How to make your neighbourhood a safer place to live

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As presenter of Cowboy Builders, Beat The Burglar and Don’t Get Done, Get Dom, Dominic Littlewood has spent a good chunk of his career fighting for our rights, casting an eye over unscrupulous tradespeople and being on hand to ensure domestic disasters are averted.

And it’s for this reason, he’d make a very useful neighbour, don’t you think?

Unfortunately, not everyone will have the chance to actually live next door to Dom - however, as the face of a new campaign by and Neighbourhood Watch, you can still tap into his useful insights.

The campaign’s encouraging people to set up local Neighbourhood Watch groups via apps, such as Facebook or WhatsApp, which allow communities to update each other on local goings-on.

‘All you’ve got to do is register your phone number into the group,’ says Littlewood. ‘You can leave at any time, there’s no contracts, no cost and everybody in the group will be able to read messages and respond to them if they want to.

‘It’s a very nice modern way of looking after yourself, your property and each other.’


Far from being the preserve of curtain-twitchers, this set-up is designed to benefit everyone - it’s all about bringing Neighbourhood Watch schemes into modern day.

‘People founded these Neighbourhood Watch schemes 35 years ago and they were a great idea and crime went down, but we’ve moved onto the 21st century,’ notes Littlewood. ‘You can be online warning people by sending a message about a dubious character while sitting there in your pyjamas, slippers and rollers. It’s a way to protect ourselves and our community.’

To set up a group, he suggests printing out a few notices and knocking on neighbours’ doors to gauge interest in joining.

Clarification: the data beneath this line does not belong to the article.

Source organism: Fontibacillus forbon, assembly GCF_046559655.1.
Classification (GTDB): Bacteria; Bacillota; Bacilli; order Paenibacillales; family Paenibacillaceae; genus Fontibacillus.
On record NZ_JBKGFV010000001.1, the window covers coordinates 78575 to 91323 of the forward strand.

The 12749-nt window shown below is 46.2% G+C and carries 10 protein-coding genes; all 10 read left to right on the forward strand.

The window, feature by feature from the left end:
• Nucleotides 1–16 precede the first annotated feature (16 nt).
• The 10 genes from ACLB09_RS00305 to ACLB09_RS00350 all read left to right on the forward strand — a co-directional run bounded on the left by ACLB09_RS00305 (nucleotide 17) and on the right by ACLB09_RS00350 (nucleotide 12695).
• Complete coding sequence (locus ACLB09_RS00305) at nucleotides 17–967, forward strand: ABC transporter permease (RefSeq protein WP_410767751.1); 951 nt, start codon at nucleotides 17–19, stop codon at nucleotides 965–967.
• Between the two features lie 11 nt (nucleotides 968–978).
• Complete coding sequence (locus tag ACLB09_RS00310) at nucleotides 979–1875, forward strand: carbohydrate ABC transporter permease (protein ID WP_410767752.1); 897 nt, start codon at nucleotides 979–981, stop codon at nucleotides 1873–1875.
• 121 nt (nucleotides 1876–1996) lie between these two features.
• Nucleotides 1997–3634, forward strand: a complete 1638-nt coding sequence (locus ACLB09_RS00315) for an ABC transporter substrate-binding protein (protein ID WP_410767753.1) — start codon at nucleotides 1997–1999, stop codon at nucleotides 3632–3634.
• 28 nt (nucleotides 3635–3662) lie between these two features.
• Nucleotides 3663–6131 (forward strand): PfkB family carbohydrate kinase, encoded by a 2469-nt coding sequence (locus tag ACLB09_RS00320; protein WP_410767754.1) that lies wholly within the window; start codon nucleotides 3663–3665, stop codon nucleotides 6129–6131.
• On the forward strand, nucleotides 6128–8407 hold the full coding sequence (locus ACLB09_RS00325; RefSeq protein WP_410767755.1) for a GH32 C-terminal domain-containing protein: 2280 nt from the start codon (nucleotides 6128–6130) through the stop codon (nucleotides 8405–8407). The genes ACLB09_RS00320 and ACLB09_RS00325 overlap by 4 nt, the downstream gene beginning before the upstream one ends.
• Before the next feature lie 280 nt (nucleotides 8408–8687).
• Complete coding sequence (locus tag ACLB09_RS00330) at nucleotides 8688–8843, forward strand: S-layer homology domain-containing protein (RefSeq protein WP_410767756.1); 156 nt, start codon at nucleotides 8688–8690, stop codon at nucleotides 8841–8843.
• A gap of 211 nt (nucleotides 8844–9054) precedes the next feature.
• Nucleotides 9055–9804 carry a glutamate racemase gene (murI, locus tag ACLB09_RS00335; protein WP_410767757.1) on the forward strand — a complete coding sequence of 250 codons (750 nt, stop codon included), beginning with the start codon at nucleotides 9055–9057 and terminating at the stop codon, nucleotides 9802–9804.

And it’s not just about alerting suspicions; it’s also to foster community spirit.

For example, says Littlewood, a ‘little old lady down the street’ might put a message on there saying ‘can anyone get my shopping for me, because I can’t get out of bed this morning, my arthritis is killing me’.

‘It’s a modern way of saying, let’s bring back that community spirit of looking after each other,’ adds Littlewood. ‘Because as Brits, we love looking after people, don’t we?’


Not sure where to start? Here are Littlewood’s top tips to help foster that community spirit...

1. Get to know each other

An obvious one, but if you know each other by name, are aware of each others’ habits and have contact details for one another, it’s easier to spot when things seem a little awry.

2. Read up on local crime trends

If you know your area is particularly prone to bike theft, for example, you can alert neighbours who keep their bicycles in view.

3. Be a good neighbour

‘Keep an eye open for anyone who might have forgotten to lock windows, certainly on a ground floor,’ says Littlewood. ‘You can send them a message and say, ‘Hello Barbara, do you know you’ve left your window wide open? Are you in?’’

Same goes for spotting phones and bags on dashboards or in clear view, and car doors unlocked. And if you know your neighbours are away and can see their post and papers are piling up, take it in for them.

4. Look locally for other groups

There might be other support groups for your community already out there. If you live in an area with lots of older people, see if there’s an AgeUK handyperson scheme, whereby the charity carries out small household repairs and safety checks in homes.

5. Cameras

If you’re concerned, look into installing domestic CCTV around your home.